Water quality trends in the Windrush catchment: Nitrogen speciation and sediment interactions

Penny J. Johnes, T. P. Burt

Research output: Chapter in Book/Report/Conference proceedingChapter in a book


For the predominantly agricultural River Windrush catchment, spatial variations in concentrations of nitrogen species and suspended sediment were strongly related to geology and land use. Temporal patterns of NO3- and NO2- concentrations during the three year study were highly correlated with seasonal variations in baseflow. Suspended sediment concentrations were mainly controlled by storm discharge. Variations in total ammonium concentrations reflected both flow controls. Suspended sediment effects total ammonium and organic nitrogen transport to the aquatic system, and in-stream cycling processes. Organic nitrogen did not display consistent seasonal variations, but concentrations occasionally exceeding those of NO3-. Overall, NO3- and organic nitrogen were the most important at 60% and -40 of total nitrogen load, respectively. Future assessments of agriculture impact on river water quality should consider the total nitrogen load, and not solely that of NO3-.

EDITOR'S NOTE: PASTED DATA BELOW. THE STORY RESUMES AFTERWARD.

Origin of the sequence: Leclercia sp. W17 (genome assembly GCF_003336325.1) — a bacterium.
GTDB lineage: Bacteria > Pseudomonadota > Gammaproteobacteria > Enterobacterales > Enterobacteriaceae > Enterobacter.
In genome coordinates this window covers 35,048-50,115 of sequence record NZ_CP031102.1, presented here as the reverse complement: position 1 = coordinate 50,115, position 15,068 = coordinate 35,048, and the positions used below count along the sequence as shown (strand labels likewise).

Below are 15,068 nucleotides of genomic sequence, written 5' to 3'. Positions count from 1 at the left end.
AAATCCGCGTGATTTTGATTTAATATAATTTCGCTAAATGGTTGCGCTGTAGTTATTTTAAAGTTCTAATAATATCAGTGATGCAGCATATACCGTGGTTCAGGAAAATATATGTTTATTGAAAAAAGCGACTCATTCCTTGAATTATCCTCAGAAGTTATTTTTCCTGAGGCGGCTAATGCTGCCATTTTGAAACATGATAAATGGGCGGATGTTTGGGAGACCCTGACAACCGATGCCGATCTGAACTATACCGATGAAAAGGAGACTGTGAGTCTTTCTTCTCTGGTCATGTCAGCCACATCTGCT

Original languageEnglish
Title of host publicationSediment and Stream Water Quality in a Changing Environment
Subtitle of host publicationTrends and Explanation
PublisherIAHS Press
Number of pages9
ISBN (Print)9780947571085
Publication statusPublished - Aug 1991

Bibliographical note

Part of the IAHS "Red Book" series

Fingerprint Dive into the research topics of 'Water quality trends in the Windrush catchment: Nitrogen speciation and sediment interactions'. Together they form a unique fingerprint.

Cite this